Posey's Tips & Tricks

The Office 365 and Azure Interface Makeover

Microsoft takes a right step in the direction of consistency with the redesign of its two major cloud offerings.

In recent years, Microsoft's approach in creating user interfaces has been a little bit confusing, to say the least. We're all familiar with the Windows 8 debacle in which users had to flip back and forth between two different interfaces just to use the OS. However, Windows 8 is really only just one example of inconsistencies within Microsoft user interfaces. Microsoft's cloud products suffer from similar issues.

As I'm sure you know, Microsoft offers two different public cloud environments. First, there is the Azure cloud. The Azure cloud could be described in many different ways, but I tend to think of it as an IaaS cloud. Azure provides the framework that allows administrators to build and host virtual machines, databases, and other infrastructure components.

Microsoft's other public cloud solution is Office 365. Like Azure, there are many different ways of thinking of Office 365, but I like to think of Office 365 as a SaaS cloud.

The reason why I started out with a comparison to Windows 8 is that although Microsoft has two main cloud solutions, they have three interfaces. First, there is the Azure interface, which you can see in Figure 1. It's a nice interface, but admittedly, it can take a bit of getting used to.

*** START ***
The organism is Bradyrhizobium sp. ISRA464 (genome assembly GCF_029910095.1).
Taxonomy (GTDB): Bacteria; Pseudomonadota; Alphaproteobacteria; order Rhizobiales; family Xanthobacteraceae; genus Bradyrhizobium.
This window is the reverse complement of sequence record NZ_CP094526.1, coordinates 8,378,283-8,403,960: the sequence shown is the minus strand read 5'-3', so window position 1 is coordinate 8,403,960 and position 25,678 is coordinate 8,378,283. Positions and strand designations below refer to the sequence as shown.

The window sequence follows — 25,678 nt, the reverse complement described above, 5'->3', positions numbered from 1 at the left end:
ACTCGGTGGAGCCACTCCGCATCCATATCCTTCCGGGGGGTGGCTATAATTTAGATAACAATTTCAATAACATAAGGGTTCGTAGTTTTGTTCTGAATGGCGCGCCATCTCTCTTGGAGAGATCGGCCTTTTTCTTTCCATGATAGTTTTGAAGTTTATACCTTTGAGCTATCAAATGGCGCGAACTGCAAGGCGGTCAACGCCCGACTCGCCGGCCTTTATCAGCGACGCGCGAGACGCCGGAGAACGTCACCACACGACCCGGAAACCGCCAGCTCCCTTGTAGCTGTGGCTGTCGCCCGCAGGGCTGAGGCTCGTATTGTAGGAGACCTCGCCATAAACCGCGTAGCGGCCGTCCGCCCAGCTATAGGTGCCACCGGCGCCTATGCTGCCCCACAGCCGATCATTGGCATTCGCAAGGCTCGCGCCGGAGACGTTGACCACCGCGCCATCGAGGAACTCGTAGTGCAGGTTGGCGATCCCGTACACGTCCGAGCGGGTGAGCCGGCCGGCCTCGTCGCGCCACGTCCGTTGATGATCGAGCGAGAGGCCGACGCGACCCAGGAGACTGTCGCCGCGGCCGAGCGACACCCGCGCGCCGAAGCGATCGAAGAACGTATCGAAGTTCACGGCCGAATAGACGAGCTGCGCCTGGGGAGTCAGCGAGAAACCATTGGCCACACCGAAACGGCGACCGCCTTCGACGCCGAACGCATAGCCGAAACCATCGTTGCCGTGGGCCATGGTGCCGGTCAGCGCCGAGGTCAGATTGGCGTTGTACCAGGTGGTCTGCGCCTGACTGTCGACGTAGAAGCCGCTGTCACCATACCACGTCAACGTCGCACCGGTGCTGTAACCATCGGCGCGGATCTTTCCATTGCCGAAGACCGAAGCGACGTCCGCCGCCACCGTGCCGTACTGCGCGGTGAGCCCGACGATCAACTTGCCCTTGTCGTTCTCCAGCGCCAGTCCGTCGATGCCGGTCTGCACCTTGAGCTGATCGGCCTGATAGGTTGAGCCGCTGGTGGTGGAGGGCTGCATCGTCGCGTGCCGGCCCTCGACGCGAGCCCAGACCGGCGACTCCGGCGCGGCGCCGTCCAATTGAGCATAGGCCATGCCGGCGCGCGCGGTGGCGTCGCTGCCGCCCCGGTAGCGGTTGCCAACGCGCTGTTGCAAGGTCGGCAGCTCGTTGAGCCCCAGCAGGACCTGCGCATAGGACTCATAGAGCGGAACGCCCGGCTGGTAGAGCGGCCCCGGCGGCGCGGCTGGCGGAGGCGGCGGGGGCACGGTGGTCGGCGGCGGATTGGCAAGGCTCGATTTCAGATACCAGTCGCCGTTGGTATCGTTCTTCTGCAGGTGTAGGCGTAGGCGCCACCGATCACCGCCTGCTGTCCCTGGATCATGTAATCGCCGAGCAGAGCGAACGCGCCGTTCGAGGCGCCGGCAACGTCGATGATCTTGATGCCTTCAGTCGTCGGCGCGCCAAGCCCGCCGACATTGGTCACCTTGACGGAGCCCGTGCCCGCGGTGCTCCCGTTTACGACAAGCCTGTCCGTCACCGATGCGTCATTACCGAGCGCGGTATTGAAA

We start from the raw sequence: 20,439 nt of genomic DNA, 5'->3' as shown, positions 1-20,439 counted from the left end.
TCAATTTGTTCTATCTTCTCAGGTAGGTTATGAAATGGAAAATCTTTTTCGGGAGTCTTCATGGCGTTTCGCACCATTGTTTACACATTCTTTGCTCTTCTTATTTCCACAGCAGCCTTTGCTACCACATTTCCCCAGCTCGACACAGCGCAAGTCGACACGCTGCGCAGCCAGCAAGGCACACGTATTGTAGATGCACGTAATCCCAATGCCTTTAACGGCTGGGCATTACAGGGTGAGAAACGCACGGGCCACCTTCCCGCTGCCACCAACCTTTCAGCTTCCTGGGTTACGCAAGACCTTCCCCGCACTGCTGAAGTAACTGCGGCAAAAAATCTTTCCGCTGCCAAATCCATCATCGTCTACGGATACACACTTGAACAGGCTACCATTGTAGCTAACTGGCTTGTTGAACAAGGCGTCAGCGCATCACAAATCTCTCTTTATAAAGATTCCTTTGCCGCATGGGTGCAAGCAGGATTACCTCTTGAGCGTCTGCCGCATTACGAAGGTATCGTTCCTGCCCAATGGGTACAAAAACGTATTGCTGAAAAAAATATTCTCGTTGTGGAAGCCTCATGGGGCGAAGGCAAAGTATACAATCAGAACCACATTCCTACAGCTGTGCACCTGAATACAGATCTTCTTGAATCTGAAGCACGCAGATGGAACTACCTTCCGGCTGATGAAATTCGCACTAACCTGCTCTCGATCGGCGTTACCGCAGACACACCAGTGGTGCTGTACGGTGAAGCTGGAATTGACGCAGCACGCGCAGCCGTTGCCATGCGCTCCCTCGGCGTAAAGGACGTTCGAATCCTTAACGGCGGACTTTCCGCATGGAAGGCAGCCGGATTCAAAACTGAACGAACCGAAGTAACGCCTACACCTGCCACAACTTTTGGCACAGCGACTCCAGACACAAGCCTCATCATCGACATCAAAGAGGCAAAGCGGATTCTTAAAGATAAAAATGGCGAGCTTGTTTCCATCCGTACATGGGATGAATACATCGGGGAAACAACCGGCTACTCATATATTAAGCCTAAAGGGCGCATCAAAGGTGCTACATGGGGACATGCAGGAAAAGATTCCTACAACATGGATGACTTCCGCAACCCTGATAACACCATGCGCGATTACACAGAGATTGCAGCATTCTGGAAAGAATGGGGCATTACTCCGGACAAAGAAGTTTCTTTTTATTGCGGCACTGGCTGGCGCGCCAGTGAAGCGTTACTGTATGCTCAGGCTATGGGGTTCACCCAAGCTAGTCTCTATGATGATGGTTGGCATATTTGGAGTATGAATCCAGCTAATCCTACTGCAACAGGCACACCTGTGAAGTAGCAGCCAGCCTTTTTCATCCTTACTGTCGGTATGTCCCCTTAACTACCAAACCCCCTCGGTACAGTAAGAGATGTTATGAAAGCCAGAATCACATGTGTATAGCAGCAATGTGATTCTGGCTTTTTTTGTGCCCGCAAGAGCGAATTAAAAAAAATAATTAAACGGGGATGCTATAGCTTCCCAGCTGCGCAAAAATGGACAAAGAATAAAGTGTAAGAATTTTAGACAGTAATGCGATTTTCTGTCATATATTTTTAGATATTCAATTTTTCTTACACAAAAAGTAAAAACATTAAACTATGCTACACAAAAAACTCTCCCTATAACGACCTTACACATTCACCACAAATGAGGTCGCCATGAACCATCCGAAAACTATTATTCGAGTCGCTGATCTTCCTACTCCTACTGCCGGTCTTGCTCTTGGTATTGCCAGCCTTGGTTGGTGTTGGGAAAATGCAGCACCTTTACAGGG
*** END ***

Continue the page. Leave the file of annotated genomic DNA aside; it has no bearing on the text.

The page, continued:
[Click on image for larger view.]  Figure 1. This is Microsoft's new Azure interface.

Microsoft's second cloud interface is the Office 365 interface, which you can see in Figure 2. This interface gets the job done, but it is completely different from the Azure interface. I always assumed that Microsoft loosely modeled this interface after the Exchange Admin Center, which you can see in Figure 3.

[Click on image for larger view.]  Figure 2. This is the Office 365 interface.

 

[Click on image for larger view.]  Figure 3. The Office 365 interface reminds me of the Exchange Admin Center.

So what about the third interface? Well, the third interface is also an Office 365 interface. Figure 2 shows the admin side of the Office 365 interface, but there is also a user side as well.  The user portion of the Office 365 portal somewhat resembles Windows, with its collection of brightly colored tiles. These tiles provide access to the various Office 365 applications that a user is likely to need access to. You can see what this interface looks like in Figure 4.

[Click on image for larger view.]  Figure 4. Office 365 includes a user portal.

My point is that there isn't much consistency among Microsoft's cloud environments. As you have seen, Office 365 and Azure, which are often used together, have completely different administrative interfaces. Furthermore, there has historically been a lot of inconsistency even within the Office 365 admin centers. The Exchange Admin Center and the SharePoint Admin center for example, were once totally different from one another.